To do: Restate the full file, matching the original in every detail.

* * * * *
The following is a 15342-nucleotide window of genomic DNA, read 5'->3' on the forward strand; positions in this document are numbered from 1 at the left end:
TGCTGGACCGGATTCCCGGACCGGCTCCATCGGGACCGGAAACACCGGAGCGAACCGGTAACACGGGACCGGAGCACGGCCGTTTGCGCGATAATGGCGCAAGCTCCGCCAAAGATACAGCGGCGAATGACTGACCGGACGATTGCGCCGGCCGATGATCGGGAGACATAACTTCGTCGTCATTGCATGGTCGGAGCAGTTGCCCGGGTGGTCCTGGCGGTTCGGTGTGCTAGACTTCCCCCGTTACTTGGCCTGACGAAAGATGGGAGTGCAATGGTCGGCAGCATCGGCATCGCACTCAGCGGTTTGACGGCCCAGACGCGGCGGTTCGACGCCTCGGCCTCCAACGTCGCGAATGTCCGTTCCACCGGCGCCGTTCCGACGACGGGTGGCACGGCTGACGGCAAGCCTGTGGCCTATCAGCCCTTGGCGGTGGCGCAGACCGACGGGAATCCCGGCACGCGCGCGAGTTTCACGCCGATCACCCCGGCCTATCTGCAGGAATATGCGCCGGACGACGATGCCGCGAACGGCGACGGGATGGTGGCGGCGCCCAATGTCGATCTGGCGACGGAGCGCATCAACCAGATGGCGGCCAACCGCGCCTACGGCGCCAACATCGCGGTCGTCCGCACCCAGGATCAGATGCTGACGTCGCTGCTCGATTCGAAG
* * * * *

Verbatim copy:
The following is a 15342-nucleotide window of genomic DNA, read 5'->3' on the forward strand; positions in this document are numbered from 1 at the left end:
TGCTGGACCGGATTCCCGGACCGGCTCCATCGGGACCGGAAACACCGGAGCGAACCGGTAACACGGGACCGGAGCACGGCCGTTTGCGCGATAATGGCGCAAGCTCCGCCAAAGATACAGCGGCGAATGACTGACCGGACGATTGCGCCGGCCGATGATCGGGAGACATAACTTCGTCGTCATTGCATGGTCGGAGCAGTTGCCCGGGTGGTCCTGGCGGTTCGGTGTGCTAGACTTCCCCCGTTACTTGGCCTGACGAAAGATGGGAGTGCAATGGTCGGCAGCATCGGCATCGCACTCAGCGGTTTGACGGCCCAGACGCGGCGGTTCGACGCCTCGGCCTCCAACGTCGCGAATGTCCGTTCCACCGGCGCCGTTCCGACGACGGGTGGCACGGCTGACGGCAAGCCTGTGGCCTATCAGCCCTTGGCGGTGGCGCAGACCGACGGGAATCCCGGCACGCGCGCGAGTTTCACGCCGATCACCCCGGCCTATCTGCAGGAATATGCGCCGGACGACGATGCCGCGAACGGCGACGGGATGGTGGCGGCGCCCAATGTCGATCTGGCGACGGAGCGCATCAACCAGATGGCGGCCAACCGCGCCTACGGCGCCAACATCGCGGTCGTCCGCACCCAGGATCAGATGCTGACGTCGCTGCTCGATTCGAAG